2b. Re: Composite number function(2)
Posted by: "djbroadhurst" d.broadhurst@...
Date: Thu Nov 19, 2009 9:10 pm ((PST))
--- In firstname.lastname@example.org
Kermit Rose <kermit@...> wrote:
> > The easiest way to find a large integer in the table
> > is to factor the integer.
> Post hoc, ergo propter hoc?
Of course. Like much of mathematical thinking, this is circular.
> > However, if some other algorithm for locating a given number
> > in the table is developed, that algorithm would also be a
> > factoring algorithm.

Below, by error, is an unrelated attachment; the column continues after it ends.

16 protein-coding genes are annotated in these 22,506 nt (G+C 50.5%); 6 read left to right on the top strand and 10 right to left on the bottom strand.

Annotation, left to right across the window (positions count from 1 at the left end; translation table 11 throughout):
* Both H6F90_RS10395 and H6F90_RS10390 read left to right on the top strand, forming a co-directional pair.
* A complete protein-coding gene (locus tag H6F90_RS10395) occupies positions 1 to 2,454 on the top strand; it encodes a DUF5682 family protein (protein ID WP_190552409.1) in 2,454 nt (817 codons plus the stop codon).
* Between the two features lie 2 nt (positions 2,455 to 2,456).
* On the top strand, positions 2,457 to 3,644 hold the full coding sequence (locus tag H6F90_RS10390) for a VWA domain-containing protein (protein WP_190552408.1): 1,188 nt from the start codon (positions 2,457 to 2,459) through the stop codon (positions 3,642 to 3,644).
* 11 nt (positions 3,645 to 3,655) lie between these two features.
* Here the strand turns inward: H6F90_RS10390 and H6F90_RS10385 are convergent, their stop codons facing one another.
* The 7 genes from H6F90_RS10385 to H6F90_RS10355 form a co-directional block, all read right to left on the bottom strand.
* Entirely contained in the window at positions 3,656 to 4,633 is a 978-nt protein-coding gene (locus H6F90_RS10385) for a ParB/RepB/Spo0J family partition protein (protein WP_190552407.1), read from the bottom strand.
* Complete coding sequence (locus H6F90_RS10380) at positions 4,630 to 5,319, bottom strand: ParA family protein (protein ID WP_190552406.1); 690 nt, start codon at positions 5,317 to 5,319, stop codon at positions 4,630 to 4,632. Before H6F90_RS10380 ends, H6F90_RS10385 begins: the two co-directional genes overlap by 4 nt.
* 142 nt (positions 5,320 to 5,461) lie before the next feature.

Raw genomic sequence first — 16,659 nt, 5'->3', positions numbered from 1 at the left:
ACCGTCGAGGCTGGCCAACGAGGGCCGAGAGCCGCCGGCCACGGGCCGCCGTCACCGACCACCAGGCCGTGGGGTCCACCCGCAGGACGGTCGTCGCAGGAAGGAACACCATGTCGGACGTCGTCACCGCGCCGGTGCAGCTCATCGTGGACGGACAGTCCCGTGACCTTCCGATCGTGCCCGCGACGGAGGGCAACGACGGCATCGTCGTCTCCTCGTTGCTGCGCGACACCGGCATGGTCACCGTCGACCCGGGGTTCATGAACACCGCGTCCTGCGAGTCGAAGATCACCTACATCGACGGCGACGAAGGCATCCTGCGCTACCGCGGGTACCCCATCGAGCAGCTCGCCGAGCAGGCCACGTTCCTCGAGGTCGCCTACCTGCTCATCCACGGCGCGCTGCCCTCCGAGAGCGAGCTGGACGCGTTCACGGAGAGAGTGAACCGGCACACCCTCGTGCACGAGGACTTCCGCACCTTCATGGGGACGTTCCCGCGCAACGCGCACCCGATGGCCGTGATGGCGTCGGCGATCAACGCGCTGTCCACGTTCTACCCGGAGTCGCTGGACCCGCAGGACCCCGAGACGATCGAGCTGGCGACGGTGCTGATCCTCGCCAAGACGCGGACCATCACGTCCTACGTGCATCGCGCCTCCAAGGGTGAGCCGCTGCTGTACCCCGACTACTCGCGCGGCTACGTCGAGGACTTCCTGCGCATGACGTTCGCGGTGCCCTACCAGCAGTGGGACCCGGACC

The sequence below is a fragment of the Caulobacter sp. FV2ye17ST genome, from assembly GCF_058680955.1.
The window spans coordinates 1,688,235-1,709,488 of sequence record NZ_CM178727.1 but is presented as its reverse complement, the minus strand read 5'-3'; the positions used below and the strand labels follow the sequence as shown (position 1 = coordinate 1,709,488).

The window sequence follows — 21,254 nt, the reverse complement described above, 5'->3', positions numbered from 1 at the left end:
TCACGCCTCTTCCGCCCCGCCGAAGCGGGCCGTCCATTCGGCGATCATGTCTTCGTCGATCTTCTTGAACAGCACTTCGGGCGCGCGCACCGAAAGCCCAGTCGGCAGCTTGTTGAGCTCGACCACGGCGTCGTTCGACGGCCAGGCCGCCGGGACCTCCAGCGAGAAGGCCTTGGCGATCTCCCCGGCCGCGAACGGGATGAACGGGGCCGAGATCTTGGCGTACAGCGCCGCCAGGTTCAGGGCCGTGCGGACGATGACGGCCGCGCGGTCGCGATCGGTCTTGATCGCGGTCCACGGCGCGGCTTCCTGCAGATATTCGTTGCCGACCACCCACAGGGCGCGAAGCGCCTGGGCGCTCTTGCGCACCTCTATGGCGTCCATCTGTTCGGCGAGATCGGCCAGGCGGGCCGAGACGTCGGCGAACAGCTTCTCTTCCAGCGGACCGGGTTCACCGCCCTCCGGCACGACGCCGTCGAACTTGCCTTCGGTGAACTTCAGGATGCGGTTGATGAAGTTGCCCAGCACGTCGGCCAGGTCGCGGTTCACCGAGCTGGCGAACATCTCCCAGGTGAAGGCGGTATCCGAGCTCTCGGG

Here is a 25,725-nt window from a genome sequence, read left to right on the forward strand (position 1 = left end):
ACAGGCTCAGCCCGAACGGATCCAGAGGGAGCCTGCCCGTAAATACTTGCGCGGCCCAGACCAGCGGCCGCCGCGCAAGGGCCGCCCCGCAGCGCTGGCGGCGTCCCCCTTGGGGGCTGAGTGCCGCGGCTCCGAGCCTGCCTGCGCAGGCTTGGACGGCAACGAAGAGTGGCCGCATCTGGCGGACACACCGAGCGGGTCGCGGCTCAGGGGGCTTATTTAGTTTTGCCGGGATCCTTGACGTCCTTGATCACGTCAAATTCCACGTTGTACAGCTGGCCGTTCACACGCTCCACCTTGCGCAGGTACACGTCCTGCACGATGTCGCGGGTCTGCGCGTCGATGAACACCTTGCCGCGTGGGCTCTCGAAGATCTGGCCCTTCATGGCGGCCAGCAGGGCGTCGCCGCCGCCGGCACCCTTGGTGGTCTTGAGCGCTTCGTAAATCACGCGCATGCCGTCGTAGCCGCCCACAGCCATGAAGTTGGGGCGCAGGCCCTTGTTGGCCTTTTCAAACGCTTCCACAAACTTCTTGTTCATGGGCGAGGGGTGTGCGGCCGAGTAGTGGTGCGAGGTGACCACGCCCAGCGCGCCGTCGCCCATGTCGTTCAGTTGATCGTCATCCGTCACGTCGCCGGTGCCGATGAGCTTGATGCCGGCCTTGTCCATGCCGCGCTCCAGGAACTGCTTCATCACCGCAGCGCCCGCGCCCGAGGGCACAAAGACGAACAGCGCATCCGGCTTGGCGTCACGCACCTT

> Your nebulous "algorithm" was surpassed 2200 years ago:
I presume you refer to the standard sieve of Eratosthenes
for identifying prime positive integers.
I have yet to confirm whether or not the prime number sieve
based on the composite number table is more or less
efficient than the standard sieve of Eratosthenes.
You could use the Standard sieve of Eratosthenes as a composite number table.
My table differs from that of Eratosthenes in two ways.
In my table, only positive odd non-square integers are represented.
My table is not symmetric.
A given pair of factors occurs in my table exactly once.
Of course integers that are factored into pairs in more than one way
will appear multiple times.
The smallest integer to appear in my table in more than one way
105 = 3 * 5 * 7 = 3 * (5 * 7) = 5 * ( 3 * 7) = 7 * (3 * 5)